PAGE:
56 Lymphocytes

Michelle To and Valentin Villatoro

Notes: Can be characterized as being small or large depending on the amount of cytoplasm. Small lymphocytes are more uniform in appearance whereas large lymphocytes have a variable appearance.1

 

Nucleus-to-Cytoplasm Ratio: 5:1 to 2:1 1,2

 

Nucleoli: May be visible 1,2

 

Nucleus:1,2

Round, oval, or indented

Dark purple, dense chromatin (heterochromatin)

 

Cytoplasm:1,2

Pale blue

Scant to moderate

Vacuoles may be present

 

Granules:1,2

Large: Azurophilic granules may be present

Small: typically lack granules (agranular)

 

Normal % in Bone Marrow: 5-15% 2

 

Normal % in Peripheral Blood: 20-40% 2


Lymphocyte Lineage

Lymphocytes can be characterized into two cell types depending on the site of cell maturation:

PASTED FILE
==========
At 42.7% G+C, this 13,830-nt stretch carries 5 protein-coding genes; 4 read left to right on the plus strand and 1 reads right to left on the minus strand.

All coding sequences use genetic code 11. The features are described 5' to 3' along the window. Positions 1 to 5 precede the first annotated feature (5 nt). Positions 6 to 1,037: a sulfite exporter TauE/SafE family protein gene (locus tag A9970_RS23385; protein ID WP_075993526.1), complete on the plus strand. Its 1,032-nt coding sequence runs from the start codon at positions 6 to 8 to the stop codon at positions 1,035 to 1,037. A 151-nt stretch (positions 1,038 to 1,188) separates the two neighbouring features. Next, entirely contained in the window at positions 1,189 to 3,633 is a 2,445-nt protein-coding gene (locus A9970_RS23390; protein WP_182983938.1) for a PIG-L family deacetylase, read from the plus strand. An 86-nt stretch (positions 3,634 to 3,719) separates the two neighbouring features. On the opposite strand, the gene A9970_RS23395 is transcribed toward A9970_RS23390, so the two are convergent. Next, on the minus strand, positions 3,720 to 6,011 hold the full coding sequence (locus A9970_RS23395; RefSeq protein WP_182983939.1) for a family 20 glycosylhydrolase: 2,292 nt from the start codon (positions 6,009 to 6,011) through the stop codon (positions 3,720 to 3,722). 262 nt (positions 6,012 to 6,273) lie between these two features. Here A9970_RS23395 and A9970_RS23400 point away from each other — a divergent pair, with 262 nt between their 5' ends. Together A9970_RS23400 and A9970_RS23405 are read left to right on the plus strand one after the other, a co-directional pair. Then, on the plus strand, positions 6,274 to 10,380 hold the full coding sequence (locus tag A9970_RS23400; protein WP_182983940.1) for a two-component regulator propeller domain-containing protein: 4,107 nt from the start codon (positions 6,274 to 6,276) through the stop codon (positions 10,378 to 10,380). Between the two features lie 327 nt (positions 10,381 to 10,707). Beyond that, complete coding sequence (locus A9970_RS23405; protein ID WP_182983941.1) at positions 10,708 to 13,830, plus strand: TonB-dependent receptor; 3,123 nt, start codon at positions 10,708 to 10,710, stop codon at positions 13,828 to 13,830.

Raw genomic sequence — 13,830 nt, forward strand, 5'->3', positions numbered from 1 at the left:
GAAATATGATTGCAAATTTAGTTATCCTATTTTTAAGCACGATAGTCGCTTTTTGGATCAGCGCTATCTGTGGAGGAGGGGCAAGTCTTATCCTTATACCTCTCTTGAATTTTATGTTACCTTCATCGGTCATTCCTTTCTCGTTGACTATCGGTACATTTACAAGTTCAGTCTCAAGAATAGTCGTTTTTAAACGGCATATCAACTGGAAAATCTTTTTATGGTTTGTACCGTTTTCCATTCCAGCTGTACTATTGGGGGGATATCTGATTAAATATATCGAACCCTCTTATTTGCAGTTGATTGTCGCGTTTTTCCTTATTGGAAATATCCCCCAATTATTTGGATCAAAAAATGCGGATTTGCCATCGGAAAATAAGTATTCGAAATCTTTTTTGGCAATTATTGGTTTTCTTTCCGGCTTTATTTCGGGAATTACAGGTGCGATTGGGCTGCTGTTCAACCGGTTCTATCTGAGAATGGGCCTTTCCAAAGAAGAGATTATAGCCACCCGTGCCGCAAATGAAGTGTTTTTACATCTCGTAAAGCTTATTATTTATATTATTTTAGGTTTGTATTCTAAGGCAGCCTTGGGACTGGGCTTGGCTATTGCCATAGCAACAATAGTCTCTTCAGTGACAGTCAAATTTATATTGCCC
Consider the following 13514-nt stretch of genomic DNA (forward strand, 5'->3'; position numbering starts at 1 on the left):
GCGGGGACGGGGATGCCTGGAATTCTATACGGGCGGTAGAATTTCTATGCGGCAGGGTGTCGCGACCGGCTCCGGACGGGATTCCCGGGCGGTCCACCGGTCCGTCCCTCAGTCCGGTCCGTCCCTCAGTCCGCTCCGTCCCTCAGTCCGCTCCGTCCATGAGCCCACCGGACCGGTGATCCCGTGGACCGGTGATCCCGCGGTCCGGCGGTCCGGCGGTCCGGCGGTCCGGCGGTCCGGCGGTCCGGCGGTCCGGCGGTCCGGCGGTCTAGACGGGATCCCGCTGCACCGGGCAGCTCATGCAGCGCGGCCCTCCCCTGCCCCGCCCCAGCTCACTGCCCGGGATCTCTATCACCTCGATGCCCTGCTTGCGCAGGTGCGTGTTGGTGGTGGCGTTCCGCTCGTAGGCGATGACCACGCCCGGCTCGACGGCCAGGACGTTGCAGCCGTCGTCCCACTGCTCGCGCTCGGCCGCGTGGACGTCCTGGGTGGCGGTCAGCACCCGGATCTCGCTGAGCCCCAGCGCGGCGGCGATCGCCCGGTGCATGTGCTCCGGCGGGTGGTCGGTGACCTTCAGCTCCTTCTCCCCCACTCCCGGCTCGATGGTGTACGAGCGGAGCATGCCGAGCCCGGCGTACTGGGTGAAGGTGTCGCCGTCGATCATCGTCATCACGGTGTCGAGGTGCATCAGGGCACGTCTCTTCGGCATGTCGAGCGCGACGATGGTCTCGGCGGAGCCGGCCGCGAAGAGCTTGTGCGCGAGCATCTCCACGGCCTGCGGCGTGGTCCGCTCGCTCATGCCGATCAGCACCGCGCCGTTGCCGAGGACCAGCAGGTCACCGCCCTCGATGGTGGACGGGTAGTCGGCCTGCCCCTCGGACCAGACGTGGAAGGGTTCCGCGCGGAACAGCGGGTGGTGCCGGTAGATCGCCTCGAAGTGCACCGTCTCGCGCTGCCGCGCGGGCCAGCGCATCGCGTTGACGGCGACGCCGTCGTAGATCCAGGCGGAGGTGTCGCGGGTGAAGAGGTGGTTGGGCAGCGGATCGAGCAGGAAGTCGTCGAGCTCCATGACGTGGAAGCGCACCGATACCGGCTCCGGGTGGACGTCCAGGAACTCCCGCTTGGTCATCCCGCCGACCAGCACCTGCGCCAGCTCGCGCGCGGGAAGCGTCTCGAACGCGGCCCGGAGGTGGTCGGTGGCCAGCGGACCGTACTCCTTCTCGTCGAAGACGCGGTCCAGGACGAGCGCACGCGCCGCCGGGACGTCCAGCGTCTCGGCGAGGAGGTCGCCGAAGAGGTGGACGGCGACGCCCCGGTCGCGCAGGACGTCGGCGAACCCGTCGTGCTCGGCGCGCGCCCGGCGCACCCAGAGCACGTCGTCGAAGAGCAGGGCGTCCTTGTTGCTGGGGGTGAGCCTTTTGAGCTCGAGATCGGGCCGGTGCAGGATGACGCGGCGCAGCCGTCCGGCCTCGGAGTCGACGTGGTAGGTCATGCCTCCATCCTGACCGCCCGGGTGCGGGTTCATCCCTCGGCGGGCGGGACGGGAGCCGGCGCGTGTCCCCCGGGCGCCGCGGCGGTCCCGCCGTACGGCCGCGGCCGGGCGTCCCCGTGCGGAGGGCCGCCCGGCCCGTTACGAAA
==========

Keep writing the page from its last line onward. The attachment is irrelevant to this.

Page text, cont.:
1. B Cells

Lymphocytes that mature in the bone marrow. These cells are lymphocytes that are able to mature into plasma cells and take part in antibody production.1

 

Specific surface markers:1,3

CD10, CD19, CD20,  D21, CD22, D24, CD38

 

2. T Cells

 

Lymphocytes that mature in the thymus and lymphoid tissues. When these cells become activated, they are able to take part in cell-mediated immunity.1

 

Specific surface markers:1,3

CD2, CD3, CD4, CD5, CD7, CD8, CD25


References:

1. Williams L, Finnegan K. Lymphocytes. In: Clinical laboratory hematology. 3rd ed. New Jersey: Pearson; 2015. p. 122-43.

2. Rodak BF, Carr JH. Lymphocyte maturation. In: Clinical hematology atlas. 5th ed. St. Louis, Missouri: Elsevier Inc.; 2017. p. 79-88.

3. Czader M. Flow cytometric analysis in hematologic disorders. In: Rodak’s hematology clinical applications and principles. 5th ed. St. Louis, Missouri: Saunders; 2015. p. 543-60.

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A Laboratory Guide to Clinical Hematology by Michelle To and Valentin Villatoro is licensed under a Creative Commons Attribution-NonCommercial 4.0 International License, except where otherwise noted.

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